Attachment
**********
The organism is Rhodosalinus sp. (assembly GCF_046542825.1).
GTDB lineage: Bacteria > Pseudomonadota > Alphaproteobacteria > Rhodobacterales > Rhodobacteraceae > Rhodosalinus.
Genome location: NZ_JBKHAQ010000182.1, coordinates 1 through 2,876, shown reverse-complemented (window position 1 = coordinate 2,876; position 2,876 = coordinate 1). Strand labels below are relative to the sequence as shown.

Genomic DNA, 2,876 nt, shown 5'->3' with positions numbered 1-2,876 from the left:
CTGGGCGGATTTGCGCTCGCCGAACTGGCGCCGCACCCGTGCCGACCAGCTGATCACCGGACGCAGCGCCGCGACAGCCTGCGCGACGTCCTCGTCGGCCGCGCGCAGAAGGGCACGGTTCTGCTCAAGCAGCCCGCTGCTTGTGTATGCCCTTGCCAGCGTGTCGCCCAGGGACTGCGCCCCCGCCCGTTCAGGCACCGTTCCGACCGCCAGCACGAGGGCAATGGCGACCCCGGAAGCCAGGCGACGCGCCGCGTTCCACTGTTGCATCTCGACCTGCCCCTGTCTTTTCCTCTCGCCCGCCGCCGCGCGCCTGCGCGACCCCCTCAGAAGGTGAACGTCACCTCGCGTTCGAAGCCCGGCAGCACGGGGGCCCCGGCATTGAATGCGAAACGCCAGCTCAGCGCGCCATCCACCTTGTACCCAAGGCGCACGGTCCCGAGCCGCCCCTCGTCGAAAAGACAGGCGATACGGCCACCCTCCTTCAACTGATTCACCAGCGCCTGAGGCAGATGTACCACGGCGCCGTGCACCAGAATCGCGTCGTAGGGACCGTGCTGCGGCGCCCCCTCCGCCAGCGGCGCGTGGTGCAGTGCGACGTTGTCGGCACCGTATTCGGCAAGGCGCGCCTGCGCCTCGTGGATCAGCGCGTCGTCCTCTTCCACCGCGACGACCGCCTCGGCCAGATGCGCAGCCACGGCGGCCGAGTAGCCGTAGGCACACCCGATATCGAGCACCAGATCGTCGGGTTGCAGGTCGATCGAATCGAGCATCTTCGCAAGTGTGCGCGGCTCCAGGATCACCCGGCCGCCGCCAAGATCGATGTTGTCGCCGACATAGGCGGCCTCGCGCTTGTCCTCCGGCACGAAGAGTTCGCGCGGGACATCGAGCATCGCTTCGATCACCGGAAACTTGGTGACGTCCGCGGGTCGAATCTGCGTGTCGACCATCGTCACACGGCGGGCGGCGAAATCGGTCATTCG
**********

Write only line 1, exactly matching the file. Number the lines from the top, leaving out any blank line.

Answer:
The organism is Rhodosalinus sp. (assembly GCF_046542825.1).